Ukraine held its second round of presidential elections on Sunday, and the results are in: The country will be led by a comedian. Volodymyr Zelenskiy earned 73 percent of the vote; incumbent Petro Poroshenko just 24 percent.

Poroshenko has already conceded, but it’s difficult to say how much he will be missed. For all the promise of the Orange Revolution and the Maidan protests that eventually led to Poroshenko’s ascension, Ukraine never really began to live, as Poroshenko put it, “in a new way.” Poroshenko himself is a member of the oligarchic class that has long dominated Ukraine, and though his administration was a material threat to many of his contemporaries, it was hardly a threat to the system itself.

The House Poroshenko Built

Although estimates of the exact magnitude of their wealth vary, Cyril Muller, the World Bank’s Europe and Central Asia chief, has said that the net worth of the three richest Ukrainian individuals exceeds 6 percent of gross domestic product. In 2018, Ukrainian magazine Novoye Vremya put the wealth of oligarchs Rinat Akhmetov, owner of one of the largest holding companies in Ukraine, around $12.2 billion, and Privat Group co-owners Ihor Kolomoyskyi and Gennadiy Bogolyubov at about $1.6 billion each. Poroshenko himself controls some 100 state-owned enterprises and comes in at the 6th richest in the country, according to the magazine, with an estimated actual wealth of $1.1 billion. The oligarchy controls sectors from the media and metallurgy to telecommunications and natural gas, and Ukraine’s richest individuals invest in the political sphere to reap personal benefit.

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Poroshenko came to office with promises to curb their power. In a country with rising poverty and debt, that was a winning message. Among his initiatives was a push to nationalize key enterprises and reduce the capital held by the country’s oligarchs. His reforms were also driven by pressure from the United States and European Union, which were concerned that the oligarchic system discouraged foreign investment.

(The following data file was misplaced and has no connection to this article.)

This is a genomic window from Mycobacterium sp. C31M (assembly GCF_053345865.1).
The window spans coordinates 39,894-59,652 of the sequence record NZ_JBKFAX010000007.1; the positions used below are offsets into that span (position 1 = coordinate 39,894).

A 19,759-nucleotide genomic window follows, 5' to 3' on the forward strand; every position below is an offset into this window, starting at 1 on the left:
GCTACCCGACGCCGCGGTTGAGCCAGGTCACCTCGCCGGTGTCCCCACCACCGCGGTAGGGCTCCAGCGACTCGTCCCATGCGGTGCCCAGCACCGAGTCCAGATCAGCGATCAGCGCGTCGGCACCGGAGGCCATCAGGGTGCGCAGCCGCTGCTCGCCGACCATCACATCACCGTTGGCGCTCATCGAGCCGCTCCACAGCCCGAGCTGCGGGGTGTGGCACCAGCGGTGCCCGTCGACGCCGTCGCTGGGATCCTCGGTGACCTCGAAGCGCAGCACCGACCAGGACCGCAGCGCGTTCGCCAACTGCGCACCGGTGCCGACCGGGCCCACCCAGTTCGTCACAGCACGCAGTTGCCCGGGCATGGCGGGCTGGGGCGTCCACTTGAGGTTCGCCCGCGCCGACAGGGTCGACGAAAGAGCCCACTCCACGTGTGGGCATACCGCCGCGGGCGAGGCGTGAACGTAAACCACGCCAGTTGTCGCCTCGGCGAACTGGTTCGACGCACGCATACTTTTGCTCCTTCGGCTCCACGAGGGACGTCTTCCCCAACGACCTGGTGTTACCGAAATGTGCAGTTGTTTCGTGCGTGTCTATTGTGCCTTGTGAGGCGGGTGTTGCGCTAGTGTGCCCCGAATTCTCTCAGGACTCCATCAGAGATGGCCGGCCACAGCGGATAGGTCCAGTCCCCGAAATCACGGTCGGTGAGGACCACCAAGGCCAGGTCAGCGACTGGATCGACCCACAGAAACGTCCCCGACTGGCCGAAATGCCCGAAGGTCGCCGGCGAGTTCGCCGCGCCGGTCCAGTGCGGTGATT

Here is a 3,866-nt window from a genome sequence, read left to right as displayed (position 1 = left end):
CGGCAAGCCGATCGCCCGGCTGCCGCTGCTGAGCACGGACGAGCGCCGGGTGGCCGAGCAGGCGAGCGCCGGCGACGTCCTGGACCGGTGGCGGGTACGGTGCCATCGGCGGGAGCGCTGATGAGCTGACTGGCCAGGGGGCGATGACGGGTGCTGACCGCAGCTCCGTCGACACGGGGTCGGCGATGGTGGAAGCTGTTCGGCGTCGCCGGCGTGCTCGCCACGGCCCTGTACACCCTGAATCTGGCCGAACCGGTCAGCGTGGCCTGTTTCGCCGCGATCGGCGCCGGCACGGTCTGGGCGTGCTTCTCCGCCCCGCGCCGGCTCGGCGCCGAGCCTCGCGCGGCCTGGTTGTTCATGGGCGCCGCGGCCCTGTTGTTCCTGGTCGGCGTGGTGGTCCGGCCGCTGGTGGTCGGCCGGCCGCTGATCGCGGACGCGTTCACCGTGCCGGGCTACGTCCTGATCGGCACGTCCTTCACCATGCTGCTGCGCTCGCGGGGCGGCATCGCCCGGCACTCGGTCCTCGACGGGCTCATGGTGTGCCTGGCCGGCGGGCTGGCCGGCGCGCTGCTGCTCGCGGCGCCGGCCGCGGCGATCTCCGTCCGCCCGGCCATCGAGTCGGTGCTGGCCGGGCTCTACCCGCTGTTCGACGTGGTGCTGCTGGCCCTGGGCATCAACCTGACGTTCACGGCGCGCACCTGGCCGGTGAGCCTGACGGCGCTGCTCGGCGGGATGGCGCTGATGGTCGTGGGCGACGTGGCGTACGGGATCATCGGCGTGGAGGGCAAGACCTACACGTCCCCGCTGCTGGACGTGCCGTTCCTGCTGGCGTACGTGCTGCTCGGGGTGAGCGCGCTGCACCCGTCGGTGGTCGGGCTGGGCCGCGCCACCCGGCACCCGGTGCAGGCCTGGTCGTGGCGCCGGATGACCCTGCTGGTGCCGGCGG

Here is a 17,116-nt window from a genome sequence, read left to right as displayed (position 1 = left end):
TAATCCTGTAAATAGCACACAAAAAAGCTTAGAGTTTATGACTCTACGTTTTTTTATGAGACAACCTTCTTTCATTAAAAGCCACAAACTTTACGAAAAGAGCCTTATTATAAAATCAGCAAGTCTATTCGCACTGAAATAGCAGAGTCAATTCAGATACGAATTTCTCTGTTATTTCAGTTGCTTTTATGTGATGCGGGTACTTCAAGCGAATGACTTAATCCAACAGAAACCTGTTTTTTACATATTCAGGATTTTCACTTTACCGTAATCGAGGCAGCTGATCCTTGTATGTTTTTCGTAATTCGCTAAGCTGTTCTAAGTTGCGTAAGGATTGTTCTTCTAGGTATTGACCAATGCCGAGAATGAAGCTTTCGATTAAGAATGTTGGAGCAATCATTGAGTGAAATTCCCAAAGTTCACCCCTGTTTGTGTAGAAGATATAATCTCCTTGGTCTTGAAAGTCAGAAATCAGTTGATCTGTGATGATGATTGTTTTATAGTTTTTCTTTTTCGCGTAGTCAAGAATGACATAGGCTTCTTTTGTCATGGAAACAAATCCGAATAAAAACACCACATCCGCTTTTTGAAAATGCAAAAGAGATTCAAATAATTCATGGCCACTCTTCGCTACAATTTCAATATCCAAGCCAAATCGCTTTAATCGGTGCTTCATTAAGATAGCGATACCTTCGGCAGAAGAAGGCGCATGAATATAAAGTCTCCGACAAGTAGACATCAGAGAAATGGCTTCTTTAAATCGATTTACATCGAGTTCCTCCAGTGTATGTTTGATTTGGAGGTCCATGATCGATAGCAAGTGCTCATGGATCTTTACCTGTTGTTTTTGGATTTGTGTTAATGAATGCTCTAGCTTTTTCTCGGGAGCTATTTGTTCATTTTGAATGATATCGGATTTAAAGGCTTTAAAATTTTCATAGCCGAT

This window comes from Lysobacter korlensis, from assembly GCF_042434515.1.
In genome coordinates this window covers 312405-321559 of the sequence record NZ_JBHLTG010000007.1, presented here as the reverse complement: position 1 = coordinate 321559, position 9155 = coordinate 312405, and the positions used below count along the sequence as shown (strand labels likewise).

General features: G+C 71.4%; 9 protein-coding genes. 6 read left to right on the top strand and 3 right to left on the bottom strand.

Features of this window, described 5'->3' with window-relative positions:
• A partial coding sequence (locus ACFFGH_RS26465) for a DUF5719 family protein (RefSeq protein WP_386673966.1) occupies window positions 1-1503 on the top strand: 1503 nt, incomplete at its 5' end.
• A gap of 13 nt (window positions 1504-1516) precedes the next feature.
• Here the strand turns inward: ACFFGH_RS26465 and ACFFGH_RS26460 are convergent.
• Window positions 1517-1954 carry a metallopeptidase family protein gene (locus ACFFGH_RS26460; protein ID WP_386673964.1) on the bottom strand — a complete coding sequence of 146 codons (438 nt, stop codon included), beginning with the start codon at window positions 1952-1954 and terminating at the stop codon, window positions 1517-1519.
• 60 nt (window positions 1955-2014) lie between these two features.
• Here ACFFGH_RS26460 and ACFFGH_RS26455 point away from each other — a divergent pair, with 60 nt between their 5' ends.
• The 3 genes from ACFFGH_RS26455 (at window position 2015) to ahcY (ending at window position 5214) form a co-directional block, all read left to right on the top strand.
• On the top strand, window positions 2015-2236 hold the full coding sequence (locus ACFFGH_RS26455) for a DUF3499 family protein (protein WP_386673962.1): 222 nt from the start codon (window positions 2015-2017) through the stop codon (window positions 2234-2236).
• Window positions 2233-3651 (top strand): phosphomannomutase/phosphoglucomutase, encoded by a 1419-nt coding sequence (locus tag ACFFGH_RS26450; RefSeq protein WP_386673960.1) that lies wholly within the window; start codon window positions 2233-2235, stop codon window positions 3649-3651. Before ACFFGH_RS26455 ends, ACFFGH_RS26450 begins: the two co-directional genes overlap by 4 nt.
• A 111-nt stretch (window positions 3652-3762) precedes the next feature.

However, in practice any power Poroshenko took from the oligarchs was transferred into his own hands. Seeing the centralization of power as his only hope for holding on to that power, Poroshenko reneged on another key campaign promise: to empower Ukraine’s region governments. Poroshenko claimed his reversal was due to increasing separatism. But in truth, power transferred to the regions would likely end up in the hands of other oligarchs – and that would allow them to nominate someone other than Petro Poroshenko for president.

In centralizing power, Poroshenko bred bad blood between himself and the country’s richest, most powerful men – men like Dmytro Firtash, who controls much of Ukraine’s natural gas distribution; Vadim Novinsky, who has a major stake in Ukrainian metallurgy; and Sergei Taruta, former governor of Donetsk and founder of the Industrial Union of Donbass, one of Ukraine’s largest corporations. Most powerful among Poroshenko’s foes, however, is Ihor Kolomoyskyi, who, during the collapse of the Soviet Union, established PrivatBank, now the largest commercial bank in Ukraine. Kolomoyskyi, the former governor of Dnipropetrovsk, had a major falling out with Poroshenko when the president dismissed him from his office in 2015 and, the following year, nationalized PrivatBank – with serious implications for Kolomoyskiy’s fortune.